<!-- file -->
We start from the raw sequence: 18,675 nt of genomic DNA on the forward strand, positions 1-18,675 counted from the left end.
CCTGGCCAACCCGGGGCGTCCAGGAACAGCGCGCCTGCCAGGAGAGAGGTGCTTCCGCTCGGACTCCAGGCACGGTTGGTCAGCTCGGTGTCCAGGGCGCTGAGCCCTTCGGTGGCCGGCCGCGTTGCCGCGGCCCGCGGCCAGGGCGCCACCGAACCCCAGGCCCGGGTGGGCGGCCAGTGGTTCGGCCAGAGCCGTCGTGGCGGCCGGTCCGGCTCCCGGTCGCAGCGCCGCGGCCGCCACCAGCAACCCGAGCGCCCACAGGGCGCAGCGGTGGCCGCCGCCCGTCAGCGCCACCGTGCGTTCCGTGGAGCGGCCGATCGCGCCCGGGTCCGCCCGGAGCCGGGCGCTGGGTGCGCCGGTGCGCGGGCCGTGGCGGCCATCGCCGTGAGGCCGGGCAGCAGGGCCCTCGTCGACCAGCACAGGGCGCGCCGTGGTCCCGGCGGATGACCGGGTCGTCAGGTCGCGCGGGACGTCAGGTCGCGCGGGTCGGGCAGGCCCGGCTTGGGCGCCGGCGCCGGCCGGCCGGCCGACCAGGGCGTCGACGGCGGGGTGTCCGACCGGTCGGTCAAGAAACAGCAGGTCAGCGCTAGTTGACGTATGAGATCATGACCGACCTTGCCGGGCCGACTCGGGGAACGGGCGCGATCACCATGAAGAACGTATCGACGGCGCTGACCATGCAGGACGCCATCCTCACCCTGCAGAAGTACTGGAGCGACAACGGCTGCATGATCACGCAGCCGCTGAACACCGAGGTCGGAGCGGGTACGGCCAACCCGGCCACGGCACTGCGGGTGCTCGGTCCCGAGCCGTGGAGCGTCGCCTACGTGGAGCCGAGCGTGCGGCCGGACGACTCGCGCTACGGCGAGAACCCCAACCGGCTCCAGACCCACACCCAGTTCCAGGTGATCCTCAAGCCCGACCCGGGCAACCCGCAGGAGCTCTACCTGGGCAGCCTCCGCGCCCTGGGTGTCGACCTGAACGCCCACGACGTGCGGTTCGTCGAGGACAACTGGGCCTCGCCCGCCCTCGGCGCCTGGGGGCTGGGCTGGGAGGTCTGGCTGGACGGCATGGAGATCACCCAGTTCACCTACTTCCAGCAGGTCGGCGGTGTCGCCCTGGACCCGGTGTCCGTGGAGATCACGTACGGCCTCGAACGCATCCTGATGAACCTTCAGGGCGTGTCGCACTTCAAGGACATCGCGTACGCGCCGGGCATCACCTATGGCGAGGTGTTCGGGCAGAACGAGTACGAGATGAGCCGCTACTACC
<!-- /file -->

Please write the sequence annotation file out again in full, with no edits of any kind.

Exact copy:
We start from the raw sequence: 18,675 nt of genomic DNA on the forward strand, positions 1-18,675 counted from the left end.
CCTGGCCAACCCGGGGCGTCCAGGAACAGCGCGCCTGCCAGGAGAGAGGTGCTTCCGCTCGGACTCCAGGCACGGTTGGTCAGCTCGGTGTCCAGGGCGCTGAGCCCTTCGGTGGCCGGCCGCGTTGCCGCGGCCCGCGGCCAGGGCGCCACCGAACCCCAGGCCCGGGTGGGCGGCCAGTGGTTCGGCCAGAGCCGTCGTGGCGGCCGGTCCGGCTCCCGGTCGCAGCGCCGCGGCCGCCACCAGCAACCCGAGCGCCCACAGGGCGCAGCGGTGGCCGCCGCCCGTCAGCGCCACCGTGCGTTCCGTGGAGCGGCCGATCGCGCCCGGGTCCGCCCGGAGCCGGGCGCTGGGTGCGCCGGTGCGCGGGCCGTGGCGGCCATCGCCGTGAGGCCGGGCAGCAGGGCCCTCGTCGACCAGCACAGGGCGCGCCGTGGTCCCGGCGGATGACCGGGTCGTCAGGTCGCGCGGGACGTCAGGTCGCGCGGGTCGGGCAGGCCCGGCTTGGGCGCCGGCGCCGGCCGGCCGGCCGACCAGGGCGTCGACGGCGGGGTGTCCGACCGGTCGGTCAAGAAACAGCAGGTCAGCGCTAGTTGACGTATGAGATCATGACCGACCTTGCCGGGCCGACTCGGGGAACGGGCGCGATCACCATGAAGAACGTATCGACGGCGCTGACCATGCAGGACGCCATCCTCACCCTGCAGAAGTACTGGAGCGACAACGGCTGCATGATCACGCAGCCGCTGAACACCGAGGTCGGAGCGGGTACGGCCAACCCGGCCACGGCACTGCGGGTGCTCGGTCCCGAGCCGTGGAGCGTCGCCTACGTGGAGCCGAGCGTGCGGCCGGACGACTCGCGCTACGGCGAGAACCCCAACCGGCTCCAGACCCACACCCAGTTCCAGGTGATCCTCAAGCCCGACCCGGGCAACCCGCAGGAGCTCTACCTGGGCAGCCTCCGCGCCCTGGGTGTCGACCTGAACGCCCACGACGTGCGGTTCGTCGAGGACAACTGGGCCTCGCCCGCCCTCGGCGCCTGGGGGCTGGGCTGGGAGGTCTGGCTGGACGGCATGGAGATCACCCAGTTCACCTACTTCCAGCAGGTCGGCGGTGTCGCCCTGGACCCGGTGTCCGTGGAGATCACGTACGGCCTCGAACGCATCCTGATGAACCTTCAGGGCGTGTCGCACTTCAAGGACATCGCGTACGCGCCGGGCATCACCTATGGCGAGGTGTTCGGGCAGAACGAGTACGAGATGAGCCGCTACTACC